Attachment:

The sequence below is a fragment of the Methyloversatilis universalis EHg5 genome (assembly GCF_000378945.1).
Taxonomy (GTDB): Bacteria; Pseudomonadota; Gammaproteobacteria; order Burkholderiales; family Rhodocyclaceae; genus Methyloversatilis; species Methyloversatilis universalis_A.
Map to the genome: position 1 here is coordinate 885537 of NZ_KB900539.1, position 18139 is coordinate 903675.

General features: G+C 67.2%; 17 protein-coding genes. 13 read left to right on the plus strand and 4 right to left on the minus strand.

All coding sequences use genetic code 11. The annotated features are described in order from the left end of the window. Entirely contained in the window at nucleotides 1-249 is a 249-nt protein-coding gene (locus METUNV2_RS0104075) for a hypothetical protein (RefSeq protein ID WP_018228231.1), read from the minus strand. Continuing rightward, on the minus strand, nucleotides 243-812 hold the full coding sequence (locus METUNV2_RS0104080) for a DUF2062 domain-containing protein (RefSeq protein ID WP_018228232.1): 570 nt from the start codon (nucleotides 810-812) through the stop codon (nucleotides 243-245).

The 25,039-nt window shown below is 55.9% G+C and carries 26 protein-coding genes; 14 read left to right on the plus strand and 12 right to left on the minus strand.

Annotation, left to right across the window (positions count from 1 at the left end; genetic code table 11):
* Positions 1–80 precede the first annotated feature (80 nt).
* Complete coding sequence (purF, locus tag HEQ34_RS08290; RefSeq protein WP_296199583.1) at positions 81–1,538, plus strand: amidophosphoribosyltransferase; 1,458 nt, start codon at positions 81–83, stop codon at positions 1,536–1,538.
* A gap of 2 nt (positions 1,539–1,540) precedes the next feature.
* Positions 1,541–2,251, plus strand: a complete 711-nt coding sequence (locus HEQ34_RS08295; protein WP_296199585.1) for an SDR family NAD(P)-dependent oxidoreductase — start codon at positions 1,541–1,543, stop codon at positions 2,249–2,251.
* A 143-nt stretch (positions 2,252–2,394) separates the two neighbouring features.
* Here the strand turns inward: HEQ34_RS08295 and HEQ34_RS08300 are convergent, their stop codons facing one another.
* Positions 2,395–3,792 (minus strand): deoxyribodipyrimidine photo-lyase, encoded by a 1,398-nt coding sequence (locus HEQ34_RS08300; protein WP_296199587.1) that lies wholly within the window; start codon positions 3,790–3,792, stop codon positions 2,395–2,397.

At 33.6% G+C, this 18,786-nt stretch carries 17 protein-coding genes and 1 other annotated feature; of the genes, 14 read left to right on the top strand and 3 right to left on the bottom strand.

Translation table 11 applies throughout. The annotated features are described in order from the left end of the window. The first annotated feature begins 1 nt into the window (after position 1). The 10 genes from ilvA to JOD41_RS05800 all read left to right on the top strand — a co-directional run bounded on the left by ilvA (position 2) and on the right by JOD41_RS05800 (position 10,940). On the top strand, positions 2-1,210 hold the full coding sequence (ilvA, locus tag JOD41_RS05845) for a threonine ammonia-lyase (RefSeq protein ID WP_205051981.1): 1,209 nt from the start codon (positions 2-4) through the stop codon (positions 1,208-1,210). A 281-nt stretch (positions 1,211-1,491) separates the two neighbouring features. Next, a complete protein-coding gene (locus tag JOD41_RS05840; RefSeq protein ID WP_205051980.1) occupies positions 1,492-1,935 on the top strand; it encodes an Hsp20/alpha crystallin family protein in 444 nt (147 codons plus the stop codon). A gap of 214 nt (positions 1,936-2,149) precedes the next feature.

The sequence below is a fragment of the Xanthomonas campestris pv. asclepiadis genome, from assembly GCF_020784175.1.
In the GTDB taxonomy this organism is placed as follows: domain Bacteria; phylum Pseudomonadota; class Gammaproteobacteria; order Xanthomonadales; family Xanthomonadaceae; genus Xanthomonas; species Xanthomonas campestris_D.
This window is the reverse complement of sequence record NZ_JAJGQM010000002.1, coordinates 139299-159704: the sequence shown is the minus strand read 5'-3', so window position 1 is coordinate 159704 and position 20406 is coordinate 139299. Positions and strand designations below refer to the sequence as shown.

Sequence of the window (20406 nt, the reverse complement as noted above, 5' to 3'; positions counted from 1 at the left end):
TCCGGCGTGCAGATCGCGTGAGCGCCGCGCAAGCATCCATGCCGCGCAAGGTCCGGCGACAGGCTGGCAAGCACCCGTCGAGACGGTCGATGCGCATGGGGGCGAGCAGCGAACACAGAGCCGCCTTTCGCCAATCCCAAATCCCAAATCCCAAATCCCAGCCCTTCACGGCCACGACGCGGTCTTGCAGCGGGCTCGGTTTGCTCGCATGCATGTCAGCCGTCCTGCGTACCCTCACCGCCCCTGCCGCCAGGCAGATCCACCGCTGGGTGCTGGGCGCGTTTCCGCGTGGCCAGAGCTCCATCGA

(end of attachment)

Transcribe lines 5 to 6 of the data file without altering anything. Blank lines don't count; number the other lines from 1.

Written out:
All coding sequences use genetic code 11. The annotated features are described in order from the left end of the window. Entirely contained in the window at nucleotides 1-249 is a 249-nt protein-coding gene (locus METUNV2_RS0104075) for a hypothetical protein (RefSeq protein ID WP_018228231.1), read from the minus strand. Continuing rightward, on the minus strand, nucleotides 243-812 hold the full coding sequence (locus METUNV2_RS0104080) for a DUF2062 domain-containing protein (RefSeq protein ID WP_018228232.1): 570 nt from the start codon (nucleotides 810-812) through the stop codon (nucleotides 243-245).

The 25,039-nt window shown below is 55.9% G+C and carries 26 protein-coding genes; 14 read left to right on the plus strand and 12 right to left on the minus strand.